SIGCSE 2014: Collecting and Analysing Student Data 1, “AP CS Data”, Thursday 3:15 – 5:00pm (#SIGCSE2014)

The first paper, “Measuring Demographics and Performance in Computer Science Education at a Nationwide Scale using AP CS Data”, from Barbara Ericson and Mark Guzdial, has been mentioned in these hallowed pages before, as well as Mark’s blog (understandably). Barb’s media commitments have (fortunately) slowed down btu it was great to see so many people and the media taking the issue of under-representation in AP CS seriously for a change. Mark presented and introduced the Advanced Placement CS program which is the only nationwide measure of CS education in the US. This allows us tto use the AP CS to compare with other AP exams, find who is taking the AP CS exams and how well do they perform. Looking longitudinally, how has this changed and what influences exam-taking? (There’s been an injection of funds into some states – did this work?)

The AP are exams you can take while in secondary school that gives you college credit or placement in college (similar to the A levels, as Mark put it). There’s an audit process of the materials before a school can get accreditation. The AP exam is scored 1-5, where 3 is passing. The overall stats are a bit worrying, when Back, Hispanic and female students are grossly under-represented. Look at AP Calculus and this really isn’t as true for female students and there is better representation for Black and Hispanic students. (CS has 4% Black and 7.7% Hispanic students when America’s population is 13.1% Black students and 16.9% Hispanic) The pass rates for AP Calculus are about the same as for AP CS so what’s happening?

Looking at a (very cool) diagram, you see that AP overall is female heavy – CS is a teeny, tiny dot and is the most male dominated area, and 1/10th the size of calculus. Comparing AP CS to the others. there has been steady growth since 1997 in Calculus, Biology, Stats, Physics, Chem and Env Science AP exams – but CS is a flat, sunken pancake that hasn’t grown much at all. Mark then analysed the data by states, counting the number of states in each category along features such as ‘schools passing audit/10K pop’, #exams/pop and % passing exams. Mark then moved onto diversity data: female, Black and Hispanic test takers. It’s worth noting that Jill Pala made the difference to the entire state she taught in, raising the number of women. Go, Jill! (And she asked a really good question in my talk, thanks again, Jill!)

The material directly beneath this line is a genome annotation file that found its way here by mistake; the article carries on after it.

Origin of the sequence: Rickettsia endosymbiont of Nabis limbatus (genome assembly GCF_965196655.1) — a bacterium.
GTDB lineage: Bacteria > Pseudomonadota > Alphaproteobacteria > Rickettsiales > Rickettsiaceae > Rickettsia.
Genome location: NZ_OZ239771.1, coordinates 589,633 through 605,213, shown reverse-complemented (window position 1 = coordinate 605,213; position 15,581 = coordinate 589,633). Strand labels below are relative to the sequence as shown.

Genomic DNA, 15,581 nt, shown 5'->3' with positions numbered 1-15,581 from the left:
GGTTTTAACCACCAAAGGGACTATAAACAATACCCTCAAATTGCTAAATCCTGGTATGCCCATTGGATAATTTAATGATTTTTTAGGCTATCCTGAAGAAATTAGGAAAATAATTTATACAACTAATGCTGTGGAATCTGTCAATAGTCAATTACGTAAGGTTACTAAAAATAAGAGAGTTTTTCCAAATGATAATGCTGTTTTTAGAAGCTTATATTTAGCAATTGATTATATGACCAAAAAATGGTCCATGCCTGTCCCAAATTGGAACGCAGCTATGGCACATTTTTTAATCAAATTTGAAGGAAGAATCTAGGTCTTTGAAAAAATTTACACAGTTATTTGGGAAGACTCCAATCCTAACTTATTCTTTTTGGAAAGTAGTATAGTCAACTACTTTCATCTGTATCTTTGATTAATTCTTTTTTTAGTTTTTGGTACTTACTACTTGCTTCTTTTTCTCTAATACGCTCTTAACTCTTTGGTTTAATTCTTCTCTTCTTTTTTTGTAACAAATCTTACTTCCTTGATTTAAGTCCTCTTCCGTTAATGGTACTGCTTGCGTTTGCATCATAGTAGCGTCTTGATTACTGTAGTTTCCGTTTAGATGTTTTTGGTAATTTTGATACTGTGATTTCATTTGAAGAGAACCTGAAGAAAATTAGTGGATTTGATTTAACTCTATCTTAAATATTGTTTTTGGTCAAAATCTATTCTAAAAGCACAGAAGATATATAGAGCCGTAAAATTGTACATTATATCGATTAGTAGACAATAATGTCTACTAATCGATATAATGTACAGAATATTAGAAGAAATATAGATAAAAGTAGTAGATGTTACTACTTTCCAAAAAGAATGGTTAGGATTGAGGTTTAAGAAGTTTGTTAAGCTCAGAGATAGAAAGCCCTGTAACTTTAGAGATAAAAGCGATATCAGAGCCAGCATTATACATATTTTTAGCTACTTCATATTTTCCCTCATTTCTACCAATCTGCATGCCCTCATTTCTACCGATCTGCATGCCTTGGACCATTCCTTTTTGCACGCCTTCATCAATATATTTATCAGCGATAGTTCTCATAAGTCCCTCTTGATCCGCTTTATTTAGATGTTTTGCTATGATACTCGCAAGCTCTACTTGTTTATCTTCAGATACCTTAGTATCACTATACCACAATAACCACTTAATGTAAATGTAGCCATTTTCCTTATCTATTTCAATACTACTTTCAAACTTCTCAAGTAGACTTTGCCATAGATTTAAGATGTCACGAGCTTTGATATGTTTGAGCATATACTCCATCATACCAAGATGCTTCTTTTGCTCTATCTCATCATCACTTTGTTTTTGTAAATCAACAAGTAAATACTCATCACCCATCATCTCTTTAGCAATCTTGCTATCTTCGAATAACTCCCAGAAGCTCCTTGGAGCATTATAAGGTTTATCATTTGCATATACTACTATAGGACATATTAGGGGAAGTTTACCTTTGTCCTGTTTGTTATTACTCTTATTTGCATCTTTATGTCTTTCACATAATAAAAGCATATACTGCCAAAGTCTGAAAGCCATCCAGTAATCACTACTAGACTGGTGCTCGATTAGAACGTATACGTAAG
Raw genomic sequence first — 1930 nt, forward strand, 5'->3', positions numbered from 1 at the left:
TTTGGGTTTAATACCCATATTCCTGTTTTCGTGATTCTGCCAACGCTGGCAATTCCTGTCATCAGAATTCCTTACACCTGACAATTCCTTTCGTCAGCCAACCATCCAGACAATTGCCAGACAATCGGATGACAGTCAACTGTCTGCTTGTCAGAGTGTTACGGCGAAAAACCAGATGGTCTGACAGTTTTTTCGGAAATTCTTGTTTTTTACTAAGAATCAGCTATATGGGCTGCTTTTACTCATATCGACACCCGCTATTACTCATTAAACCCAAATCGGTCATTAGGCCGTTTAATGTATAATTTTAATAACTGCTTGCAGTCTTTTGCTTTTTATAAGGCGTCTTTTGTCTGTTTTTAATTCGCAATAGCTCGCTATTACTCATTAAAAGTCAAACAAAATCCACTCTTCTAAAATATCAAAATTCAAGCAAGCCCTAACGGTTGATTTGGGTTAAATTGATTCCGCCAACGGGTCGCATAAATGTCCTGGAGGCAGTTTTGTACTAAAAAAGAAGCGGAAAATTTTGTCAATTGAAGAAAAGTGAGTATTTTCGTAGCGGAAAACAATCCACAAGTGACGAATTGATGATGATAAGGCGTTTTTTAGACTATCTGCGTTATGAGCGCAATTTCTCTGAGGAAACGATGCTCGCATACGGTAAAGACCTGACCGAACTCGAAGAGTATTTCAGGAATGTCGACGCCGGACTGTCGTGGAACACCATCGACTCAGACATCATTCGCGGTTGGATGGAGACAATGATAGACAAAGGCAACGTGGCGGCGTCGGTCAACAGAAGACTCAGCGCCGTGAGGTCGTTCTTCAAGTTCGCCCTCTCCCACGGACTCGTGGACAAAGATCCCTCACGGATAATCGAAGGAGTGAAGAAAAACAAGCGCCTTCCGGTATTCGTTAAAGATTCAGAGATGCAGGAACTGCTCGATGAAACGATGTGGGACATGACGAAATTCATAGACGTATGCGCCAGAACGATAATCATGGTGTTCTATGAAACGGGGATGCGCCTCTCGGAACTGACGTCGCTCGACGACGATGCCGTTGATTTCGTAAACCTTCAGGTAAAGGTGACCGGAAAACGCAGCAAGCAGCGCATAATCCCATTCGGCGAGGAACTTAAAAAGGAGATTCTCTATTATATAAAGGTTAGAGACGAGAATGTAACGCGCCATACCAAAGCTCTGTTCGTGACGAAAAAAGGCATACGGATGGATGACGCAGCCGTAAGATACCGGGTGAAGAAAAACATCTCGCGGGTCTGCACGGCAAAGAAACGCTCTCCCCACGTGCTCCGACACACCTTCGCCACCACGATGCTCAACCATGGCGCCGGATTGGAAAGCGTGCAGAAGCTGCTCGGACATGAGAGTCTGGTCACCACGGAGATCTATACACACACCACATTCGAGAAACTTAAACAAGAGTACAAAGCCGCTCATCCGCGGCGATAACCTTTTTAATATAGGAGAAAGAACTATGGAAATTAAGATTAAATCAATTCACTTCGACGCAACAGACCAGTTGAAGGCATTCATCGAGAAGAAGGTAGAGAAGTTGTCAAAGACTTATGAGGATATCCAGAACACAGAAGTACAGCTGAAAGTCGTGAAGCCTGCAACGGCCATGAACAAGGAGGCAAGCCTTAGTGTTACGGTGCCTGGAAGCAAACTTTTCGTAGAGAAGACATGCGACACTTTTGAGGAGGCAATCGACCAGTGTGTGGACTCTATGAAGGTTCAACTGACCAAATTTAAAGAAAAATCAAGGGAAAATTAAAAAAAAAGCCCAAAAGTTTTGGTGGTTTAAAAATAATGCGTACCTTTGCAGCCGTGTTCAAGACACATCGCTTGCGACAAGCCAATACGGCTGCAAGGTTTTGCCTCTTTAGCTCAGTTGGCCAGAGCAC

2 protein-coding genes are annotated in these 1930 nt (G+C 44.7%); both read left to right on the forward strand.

How has this changed overtime? California and Maryland have really rapid growth in exam takers over the last 6 years, with NSF involvement. But Michigan and Indiana have seen much less improvement. In Georgia, there’s overall improvement, but mostly women and Hispanic students, but not as much for Black students. The NSF funding appears to have paid off, GA and MA have improved over the last 6 years but female test takers have still not exceeded 25% in the last 6 years.

Why? What influences exam taking?

  1. The wealth in the state influences number of schools passing audit
  2. Most of the variance in the states comes from under-representation in certain groups.

It’s hard to add wealth but if you want more exam takers, increase your under-represtentation group representation! That’s the difference between the states.

Conclusions? It’s hard to compare things most of the time and the AP CS is the best national pulse we have right now. Efforts to improve are having an effect but wealth matters, as in the rest of education.

All delivered at a VERY high speed but completely comprehensible – I think Mark was trying to see how fast I can blog!